Some of my co-workers are very concerned at the moment about the use of images of very young women in advertising. They work in local government and are in a position to make changes to how these images are deployed around the borough. And in many respects I support their stance.
Where I part company with the argument, is that there is a tang of misplaced “paedophiles in the bushes” about all of this. These women look young but most models are very young. The women have scanty breasts, skinny legs and are photographed looking sulky or pouting. These are all taken as markers of young girls and therefore the adverts are hastily labelled as dangerous to children and appealing to paedophiles.
But let’s unpack all of this before having a knee jerk response: young girls may well be damaged by these images but I would argue that girls are constantly bombarded by images of sexualised women wherever they look, and it is this that is the problem, not the youth or otherwise.
Kids ‘know’ from an early age that “looking sexy” is what women do (being sexy, having enjoyable sex, not so much) – and parents who dress their kids in adult-style, gendered clothing buy into this, literally and metaphorically. Paedophiles are certainly a cause for concern, but we should be telling our daughters and sons about good, appropriate, safe sex and proper consent, rather than keeping sex from them. Sex is not bad, nudity is not always sexualised, we need to keep a sense of proportion.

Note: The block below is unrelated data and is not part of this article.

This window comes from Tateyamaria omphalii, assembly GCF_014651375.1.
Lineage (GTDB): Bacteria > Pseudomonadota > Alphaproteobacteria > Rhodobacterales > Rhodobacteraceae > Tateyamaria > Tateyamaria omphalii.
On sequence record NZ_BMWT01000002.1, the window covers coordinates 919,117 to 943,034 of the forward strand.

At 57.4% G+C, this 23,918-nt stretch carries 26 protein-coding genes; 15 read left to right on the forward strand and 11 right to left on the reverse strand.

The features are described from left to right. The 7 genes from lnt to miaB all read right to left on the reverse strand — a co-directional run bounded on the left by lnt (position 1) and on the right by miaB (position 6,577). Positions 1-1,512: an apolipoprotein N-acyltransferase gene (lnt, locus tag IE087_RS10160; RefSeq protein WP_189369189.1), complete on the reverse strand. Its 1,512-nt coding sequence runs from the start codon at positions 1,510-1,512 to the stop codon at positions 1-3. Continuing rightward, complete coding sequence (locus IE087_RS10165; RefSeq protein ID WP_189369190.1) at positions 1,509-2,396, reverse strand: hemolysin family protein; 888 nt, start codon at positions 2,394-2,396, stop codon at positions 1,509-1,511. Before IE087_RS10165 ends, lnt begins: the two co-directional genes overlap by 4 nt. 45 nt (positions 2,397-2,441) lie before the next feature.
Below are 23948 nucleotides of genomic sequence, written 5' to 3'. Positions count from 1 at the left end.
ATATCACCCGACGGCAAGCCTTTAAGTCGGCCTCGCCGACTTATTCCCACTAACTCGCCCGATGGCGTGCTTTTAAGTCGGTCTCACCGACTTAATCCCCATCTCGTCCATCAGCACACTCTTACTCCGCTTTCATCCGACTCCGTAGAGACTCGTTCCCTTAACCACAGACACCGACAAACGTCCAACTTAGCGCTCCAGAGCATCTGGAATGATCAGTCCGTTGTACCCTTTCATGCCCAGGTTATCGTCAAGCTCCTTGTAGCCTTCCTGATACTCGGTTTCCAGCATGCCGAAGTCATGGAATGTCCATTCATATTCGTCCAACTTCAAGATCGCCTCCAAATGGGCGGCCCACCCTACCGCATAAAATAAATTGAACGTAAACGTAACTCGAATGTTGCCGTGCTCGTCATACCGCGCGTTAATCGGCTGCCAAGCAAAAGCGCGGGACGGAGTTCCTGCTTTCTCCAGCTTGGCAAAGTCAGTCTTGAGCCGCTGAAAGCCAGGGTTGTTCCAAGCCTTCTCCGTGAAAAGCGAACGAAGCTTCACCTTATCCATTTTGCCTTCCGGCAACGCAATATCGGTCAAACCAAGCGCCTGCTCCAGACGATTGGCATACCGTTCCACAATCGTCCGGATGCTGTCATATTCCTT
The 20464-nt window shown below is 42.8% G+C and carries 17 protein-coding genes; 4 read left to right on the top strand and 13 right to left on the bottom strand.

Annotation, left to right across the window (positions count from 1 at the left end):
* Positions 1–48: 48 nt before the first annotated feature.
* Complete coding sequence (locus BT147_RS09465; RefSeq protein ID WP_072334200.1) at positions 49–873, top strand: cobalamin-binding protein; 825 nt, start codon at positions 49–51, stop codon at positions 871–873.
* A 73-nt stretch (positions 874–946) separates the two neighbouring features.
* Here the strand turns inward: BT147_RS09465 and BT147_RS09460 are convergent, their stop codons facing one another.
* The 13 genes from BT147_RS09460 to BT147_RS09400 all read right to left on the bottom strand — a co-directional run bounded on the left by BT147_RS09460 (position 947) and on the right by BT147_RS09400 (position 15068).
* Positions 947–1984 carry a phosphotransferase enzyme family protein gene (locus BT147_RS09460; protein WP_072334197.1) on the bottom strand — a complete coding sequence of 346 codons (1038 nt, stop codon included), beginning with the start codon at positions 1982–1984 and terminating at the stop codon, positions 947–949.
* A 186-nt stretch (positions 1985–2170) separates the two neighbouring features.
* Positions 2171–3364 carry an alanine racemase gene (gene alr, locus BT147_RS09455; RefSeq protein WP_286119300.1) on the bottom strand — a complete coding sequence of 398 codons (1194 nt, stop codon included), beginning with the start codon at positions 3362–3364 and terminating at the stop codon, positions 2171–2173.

This is an argument that largely mis-reads the really big problem and that is that women are objectified and used to sell more or less everything, and in our culture very young, very slim women are the ideal. This is something we need to tackle and we are being distracted by confusing this with clearly transgressive sexual practices: paedophiles have sex with children, sometimes very small children and consent is not given because it’s legally impossible. That is not to be confused with images of very young women who may or may not be 16 being used to sell knicker sets.
We need to have a discussion about the role of women in our society and the continuing difficulty in ensuring that women are valued and treated as equal to men: if you use a semi-naked female body to sell cars or Christmas, but not a young man’s, you are not doing that. If you put semi-naked women in a video and the men are fully clothed you are not doing that. If you comment on a woman’s clothing or age when she appears in court, but you do not do the same with a male witness, you are not valuing women as much as men. It’s really that simple. You don’t need to be a ‘Feminist’ to get it, and it’s possible to be concerned about women, and economic inequality and racism and …well, you get the picture. Just because you worry about women being the second sex doesn’t mean that you don’t worry about poverty and xenophobia.
I suggest that if you want to have a go at Tesco’s for its knicker adverts, have a go at them because they think that female semi-nudity is appropriate for street side advertising, and that they didn’t balance that with a similar ad with a young man on it. If you think that French Connection’s use of very young, childlike women sucks, get real, because they’re hardly the only ones to do it, but still get mad because even if they used an older nude female model that would still be more of the damn same, and quite frankly women are getting fed up of it.